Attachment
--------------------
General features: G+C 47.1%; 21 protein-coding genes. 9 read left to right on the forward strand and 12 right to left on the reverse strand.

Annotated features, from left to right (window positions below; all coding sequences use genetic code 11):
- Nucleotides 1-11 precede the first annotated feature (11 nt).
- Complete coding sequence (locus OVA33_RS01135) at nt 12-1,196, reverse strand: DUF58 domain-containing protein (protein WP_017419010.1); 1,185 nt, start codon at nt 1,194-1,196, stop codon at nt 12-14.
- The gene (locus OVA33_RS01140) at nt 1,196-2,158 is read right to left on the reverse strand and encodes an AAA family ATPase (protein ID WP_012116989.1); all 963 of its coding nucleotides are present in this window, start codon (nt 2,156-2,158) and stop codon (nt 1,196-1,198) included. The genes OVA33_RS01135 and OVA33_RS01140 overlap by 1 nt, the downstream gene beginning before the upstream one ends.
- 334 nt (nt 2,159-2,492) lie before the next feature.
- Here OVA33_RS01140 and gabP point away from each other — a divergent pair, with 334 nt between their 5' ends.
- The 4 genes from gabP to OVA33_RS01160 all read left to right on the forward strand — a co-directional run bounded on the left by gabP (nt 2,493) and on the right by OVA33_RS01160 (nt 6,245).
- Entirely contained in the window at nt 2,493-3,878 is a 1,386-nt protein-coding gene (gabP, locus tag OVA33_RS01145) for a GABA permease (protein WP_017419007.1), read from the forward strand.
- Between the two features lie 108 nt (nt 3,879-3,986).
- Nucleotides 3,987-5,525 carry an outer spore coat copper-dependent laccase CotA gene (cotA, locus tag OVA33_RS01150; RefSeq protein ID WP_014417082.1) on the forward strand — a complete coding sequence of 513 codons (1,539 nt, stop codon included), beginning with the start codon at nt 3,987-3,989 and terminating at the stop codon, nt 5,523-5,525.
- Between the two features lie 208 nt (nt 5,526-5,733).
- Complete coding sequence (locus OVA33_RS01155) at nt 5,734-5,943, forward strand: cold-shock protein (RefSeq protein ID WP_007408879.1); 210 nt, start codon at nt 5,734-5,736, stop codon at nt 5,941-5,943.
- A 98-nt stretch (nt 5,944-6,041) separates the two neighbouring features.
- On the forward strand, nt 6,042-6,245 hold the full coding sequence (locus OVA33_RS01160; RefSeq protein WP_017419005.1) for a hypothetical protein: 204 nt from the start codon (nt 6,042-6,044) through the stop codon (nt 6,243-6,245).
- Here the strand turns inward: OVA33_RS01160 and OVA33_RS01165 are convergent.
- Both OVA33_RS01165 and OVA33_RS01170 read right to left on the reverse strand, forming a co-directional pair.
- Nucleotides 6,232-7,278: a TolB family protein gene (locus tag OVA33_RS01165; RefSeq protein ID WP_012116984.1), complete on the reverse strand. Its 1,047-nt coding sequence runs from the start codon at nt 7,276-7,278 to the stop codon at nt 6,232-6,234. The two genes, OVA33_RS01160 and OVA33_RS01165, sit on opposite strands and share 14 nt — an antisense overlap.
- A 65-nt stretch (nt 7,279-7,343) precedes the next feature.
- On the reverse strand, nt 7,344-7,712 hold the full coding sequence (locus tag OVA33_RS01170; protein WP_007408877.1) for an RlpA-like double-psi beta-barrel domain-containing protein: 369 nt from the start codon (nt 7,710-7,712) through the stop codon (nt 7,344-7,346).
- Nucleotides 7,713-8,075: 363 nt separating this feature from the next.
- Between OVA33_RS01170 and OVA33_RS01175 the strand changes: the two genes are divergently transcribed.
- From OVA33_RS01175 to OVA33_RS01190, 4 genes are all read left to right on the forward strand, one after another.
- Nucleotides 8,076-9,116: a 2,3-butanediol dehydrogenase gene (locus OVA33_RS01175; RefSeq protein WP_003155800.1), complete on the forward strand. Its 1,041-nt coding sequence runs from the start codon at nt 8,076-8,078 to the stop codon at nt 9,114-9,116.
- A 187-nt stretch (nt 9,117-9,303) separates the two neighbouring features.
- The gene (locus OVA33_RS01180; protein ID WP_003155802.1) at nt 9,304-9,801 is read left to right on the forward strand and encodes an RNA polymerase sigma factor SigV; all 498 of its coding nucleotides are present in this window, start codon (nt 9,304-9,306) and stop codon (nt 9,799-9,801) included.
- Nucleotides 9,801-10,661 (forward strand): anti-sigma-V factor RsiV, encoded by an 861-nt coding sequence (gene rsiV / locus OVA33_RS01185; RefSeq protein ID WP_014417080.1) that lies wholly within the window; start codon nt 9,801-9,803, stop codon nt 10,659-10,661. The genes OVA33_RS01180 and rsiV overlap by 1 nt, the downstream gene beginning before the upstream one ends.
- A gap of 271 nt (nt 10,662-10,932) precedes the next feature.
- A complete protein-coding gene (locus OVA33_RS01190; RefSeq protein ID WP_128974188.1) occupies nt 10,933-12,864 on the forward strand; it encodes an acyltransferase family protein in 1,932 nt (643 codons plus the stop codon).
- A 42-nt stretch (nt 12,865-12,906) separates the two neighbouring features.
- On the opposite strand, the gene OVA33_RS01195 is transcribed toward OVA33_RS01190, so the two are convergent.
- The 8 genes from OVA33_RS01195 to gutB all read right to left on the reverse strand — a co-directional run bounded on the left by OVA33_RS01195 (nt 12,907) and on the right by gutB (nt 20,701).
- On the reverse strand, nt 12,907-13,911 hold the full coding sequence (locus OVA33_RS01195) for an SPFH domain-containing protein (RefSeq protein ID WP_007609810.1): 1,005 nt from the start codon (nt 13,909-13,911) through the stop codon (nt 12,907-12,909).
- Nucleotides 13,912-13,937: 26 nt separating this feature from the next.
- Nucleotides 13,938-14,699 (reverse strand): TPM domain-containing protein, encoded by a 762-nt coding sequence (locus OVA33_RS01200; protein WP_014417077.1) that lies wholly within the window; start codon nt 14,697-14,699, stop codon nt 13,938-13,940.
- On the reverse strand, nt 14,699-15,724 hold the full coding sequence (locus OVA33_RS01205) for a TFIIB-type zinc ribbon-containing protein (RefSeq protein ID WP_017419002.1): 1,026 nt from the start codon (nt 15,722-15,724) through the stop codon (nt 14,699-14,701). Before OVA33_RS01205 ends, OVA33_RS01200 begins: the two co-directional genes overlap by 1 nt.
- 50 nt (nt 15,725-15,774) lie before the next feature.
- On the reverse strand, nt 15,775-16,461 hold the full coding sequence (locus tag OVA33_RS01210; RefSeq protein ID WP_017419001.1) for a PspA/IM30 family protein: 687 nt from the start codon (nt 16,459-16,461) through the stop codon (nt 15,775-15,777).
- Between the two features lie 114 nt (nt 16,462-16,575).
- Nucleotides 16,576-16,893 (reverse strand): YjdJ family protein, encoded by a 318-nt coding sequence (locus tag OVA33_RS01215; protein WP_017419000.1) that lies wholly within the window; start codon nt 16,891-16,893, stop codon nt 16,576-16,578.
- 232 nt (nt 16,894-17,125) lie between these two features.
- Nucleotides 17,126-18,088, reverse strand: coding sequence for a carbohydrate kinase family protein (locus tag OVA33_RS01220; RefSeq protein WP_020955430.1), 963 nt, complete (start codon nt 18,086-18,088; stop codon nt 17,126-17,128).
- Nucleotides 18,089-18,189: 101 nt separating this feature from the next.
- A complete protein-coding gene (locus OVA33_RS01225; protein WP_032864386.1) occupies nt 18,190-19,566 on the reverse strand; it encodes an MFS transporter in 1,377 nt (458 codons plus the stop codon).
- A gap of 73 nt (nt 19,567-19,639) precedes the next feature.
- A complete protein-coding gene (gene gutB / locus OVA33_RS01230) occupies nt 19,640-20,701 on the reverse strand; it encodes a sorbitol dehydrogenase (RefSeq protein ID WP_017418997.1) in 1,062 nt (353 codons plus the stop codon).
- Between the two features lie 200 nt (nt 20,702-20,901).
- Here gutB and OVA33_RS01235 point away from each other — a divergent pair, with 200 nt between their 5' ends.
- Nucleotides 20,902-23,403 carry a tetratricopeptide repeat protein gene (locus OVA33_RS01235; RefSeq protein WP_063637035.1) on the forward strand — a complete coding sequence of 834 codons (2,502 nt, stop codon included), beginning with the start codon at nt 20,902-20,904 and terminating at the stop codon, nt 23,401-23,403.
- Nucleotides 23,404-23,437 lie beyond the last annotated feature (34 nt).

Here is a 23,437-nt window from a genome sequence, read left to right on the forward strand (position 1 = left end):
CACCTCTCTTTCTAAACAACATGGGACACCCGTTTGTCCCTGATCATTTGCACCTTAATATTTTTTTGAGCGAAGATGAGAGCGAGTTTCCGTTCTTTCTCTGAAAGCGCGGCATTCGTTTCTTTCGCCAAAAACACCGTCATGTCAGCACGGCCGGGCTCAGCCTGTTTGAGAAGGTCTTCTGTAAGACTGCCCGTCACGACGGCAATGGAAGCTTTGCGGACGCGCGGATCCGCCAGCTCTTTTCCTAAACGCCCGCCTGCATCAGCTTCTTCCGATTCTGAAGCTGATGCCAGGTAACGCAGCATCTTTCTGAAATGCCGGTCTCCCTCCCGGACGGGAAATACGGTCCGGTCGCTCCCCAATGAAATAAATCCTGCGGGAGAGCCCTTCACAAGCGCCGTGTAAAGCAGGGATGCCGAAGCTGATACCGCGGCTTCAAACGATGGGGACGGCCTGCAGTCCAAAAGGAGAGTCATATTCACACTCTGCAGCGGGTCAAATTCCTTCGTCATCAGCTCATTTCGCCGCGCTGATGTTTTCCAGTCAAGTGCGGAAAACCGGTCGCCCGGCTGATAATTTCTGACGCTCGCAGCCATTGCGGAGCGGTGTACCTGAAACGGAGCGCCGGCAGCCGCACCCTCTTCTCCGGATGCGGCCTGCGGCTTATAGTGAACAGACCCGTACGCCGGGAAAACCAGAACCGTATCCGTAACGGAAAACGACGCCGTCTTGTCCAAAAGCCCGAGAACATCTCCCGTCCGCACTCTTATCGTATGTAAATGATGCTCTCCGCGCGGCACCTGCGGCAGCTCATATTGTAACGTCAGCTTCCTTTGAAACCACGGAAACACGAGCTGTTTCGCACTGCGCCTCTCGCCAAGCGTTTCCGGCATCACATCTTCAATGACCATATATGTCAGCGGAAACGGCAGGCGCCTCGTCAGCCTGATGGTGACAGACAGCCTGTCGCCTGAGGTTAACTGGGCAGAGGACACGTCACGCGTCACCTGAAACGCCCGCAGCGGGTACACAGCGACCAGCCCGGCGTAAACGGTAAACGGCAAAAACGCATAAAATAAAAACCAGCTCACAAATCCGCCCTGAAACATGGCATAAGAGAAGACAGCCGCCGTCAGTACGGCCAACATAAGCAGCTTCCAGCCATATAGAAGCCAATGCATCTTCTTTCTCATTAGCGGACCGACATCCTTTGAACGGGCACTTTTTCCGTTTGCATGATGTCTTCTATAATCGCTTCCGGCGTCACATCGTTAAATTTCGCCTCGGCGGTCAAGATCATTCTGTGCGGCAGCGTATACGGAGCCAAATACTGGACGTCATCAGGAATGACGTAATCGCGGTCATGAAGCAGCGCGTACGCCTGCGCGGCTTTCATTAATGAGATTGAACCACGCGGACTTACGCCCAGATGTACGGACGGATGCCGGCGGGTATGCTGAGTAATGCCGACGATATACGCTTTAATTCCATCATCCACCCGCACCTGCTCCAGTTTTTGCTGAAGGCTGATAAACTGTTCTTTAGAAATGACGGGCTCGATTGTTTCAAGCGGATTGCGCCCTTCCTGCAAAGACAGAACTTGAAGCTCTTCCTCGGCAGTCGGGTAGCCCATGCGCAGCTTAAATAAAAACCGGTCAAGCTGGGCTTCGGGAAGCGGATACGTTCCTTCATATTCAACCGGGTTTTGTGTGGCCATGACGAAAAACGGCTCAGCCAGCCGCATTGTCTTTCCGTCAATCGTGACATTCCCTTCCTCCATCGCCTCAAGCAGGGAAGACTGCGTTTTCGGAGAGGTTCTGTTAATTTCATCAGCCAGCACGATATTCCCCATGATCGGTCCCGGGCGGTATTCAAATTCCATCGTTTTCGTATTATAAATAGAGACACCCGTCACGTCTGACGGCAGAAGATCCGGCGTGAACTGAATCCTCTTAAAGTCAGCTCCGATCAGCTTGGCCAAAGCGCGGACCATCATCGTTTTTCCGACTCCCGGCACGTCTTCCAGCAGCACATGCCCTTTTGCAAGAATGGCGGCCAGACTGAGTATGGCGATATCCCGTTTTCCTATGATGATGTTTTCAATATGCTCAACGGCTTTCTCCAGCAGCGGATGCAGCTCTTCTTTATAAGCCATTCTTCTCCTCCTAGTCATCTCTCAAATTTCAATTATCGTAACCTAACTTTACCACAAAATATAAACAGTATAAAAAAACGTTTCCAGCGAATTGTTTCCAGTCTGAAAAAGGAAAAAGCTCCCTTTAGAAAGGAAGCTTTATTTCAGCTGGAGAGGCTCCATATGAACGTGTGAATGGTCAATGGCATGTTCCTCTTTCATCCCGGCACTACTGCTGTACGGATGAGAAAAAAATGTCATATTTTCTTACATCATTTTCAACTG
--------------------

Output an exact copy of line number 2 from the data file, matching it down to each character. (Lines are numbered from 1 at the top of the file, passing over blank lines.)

Annotated features, from left to right (window positions below; all coding sequences use genetic code 11):